Envenomations due to scorpion sting and snake bite constitute around two percent of poisoning cases.1-3 Medically important scorpion and snake species vary regionally and envenomation patterns are dependent on the season, responsible species, and patient characteristics.4,5 In Turkey, Androctonus crassicauda, Leiurus quinquestriatus, Mesobuthus gibbous, and Mesobuthus eupeus are the scorpion species of medical importance related to envenomations6 whereas Viperidea family is mostly responsible for snake envenomations.4 Southeastern Turkey is of special interest for snake and scorpion envenomations due to the specific fauna, arid climate and rural socioeconomical factors of the region. These features are also typical for the area of Middle East.7-9
Management of snake and scorpion envenomations in Turkey is guided mainly by the poisoning management guidelines for primary care centers and consultation with National Poison Information Center.2,10 While this guidance provides primary treatment algorithms in detail, Guidelines/instructions for referral and management of patients with severe systemic symptoms and signs along with admission criteria to intensive care unit (ICU) are largely lacking.
Our objective was to present the demographic and clinical characteristics, treatment modalities and short term outcomes of patients with snake and scorpion envenomation who followed up in our tertiary hospital ICU.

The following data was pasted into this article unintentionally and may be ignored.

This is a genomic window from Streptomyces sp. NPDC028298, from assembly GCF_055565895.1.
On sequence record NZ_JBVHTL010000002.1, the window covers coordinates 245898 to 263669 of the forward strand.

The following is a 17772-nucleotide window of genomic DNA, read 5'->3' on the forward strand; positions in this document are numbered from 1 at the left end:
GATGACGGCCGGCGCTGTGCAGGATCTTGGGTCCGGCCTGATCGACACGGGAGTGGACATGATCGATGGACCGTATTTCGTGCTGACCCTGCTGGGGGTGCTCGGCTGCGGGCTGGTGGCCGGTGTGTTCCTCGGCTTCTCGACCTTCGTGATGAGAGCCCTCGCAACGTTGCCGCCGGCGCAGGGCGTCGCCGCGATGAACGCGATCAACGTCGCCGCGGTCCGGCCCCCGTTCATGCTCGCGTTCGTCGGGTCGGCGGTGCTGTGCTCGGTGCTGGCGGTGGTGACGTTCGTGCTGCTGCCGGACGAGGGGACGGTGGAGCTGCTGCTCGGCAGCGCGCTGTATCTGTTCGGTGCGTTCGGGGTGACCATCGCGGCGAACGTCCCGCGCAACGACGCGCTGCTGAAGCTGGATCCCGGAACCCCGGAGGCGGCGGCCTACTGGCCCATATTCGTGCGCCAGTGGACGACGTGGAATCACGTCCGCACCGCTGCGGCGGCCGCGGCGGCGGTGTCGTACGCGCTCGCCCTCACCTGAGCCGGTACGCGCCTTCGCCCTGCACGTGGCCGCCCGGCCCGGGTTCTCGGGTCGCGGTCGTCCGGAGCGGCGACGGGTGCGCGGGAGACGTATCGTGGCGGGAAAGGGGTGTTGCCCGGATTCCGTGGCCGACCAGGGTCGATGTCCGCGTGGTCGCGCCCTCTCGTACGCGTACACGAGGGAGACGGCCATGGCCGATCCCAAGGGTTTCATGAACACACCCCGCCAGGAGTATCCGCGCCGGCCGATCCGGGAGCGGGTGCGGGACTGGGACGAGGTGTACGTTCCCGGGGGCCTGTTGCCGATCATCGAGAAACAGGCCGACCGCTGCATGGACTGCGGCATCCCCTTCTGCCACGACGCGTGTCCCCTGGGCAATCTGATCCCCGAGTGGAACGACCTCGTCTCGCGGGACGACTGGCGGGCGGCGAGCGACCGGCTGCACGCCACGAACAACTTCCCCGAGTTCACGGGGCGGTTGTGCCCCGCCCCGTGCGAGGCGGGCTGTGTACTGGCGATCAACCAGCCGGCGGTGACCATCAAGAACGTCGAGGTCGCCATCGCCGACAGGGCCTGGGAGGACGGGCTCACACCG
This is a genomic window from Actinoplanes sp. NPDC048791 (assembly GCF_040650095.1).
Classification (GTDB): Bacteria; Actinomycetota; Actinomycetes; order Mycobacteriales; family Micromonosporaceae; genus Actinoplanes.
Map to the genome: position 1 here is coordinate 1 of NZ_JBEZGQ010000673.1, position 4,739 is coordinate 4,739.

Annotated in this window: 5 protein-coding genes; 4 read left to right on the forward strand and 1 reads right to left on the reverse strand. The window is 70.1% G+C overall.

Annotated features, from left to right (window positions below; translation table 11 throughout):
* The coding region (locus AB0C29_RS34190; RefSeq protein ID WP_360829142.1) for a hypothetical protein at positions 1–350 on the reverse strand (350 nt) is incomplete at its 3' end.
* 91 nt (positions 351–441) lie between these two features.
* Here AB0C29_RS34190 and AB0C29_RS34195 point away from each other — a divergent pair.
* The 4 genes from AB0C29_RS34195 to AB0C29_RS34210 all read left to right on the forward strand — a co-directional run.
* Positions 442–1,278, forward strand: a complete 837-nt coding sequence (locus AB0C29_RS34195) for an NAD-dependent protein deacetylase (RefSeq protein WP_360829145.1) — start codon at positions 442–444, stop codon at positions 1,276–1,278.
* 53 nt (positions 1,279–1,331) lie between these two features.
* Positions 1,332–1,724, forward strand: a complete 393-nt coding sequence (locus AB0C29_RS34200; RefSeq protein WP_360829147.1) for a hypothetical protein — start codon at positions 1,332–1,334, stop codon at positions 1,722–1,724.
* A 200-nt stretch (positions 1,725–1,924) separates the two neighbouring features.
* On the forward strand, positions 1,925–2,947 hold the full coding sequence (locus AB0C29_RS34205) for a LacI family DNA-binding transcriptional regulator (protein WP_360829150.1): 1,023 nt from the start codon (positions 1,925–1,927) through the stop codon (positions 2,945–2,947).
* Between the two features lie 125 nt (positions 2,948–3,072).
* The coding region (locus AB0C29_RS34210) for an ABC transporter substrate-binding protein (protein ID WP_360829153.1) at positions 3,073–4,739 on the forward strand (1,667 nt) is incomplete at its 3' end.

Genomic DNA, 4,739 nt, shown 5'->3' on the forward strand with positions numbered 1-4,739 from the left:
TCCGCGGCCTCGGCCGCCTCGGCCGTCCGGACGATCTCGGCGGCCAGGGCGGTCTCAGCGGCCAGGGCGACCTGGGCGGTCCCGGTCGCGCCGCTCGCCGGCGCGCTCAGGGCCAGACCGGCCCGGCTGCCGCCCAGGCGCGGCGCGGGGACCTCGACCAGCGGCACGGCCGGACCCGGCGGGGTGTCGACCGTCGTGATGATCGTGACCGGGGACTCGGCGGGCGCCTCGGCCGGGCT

The design and protocol of this observational retrospective cohort study was approved by Harran University Ethics Committee (04/11/2019-04/21). Patients’ medical records of Sanliurfa Mehmet Akif Inan Hospital were screened for scorpion and snake envenomations between January 2010 and September 2019 with relevant keywords ( scorpion, snake, poisoning) and ICD-10 codes(X22,T63.0, T63.2). Regardless of patient age, all cases with ICU stay were included for study analysis. Scorpion and snake envenomation managed in outpatient clinic were excluded from our data. ICU admissions were decided by the responsible intensivists in accord with NPIC (National Poison Information Center) recommendations. Variables for demographics, envenomation history, presenting symptoms and signs, treatments, and outcomes were recorded. European Association of Poison Centers and Clinical Toxicologists/International Programme on Chemical Safety Poisoning Severity Score (PSS) system definitions were used for classification of local and systemic effects and PSS was calculated for each case with the most severe symptomatology, as recommended.11 Electrolyte and fluid disturbances (Hyponatremia or hypernatremia) were defined as serum sodium level 145 mg/dl.12 Demographical and clinical characteristics were presented as percentage and number or median (25-75.th interquartile range). We did not perform statistical comparisons between snake and scorpion envenomation patient groups as we aimed to provide descriptive exploratory information. Data analysis was performed with IBM SPSS Statistics (version 20; IBM Corporation, Armonk, NY) software.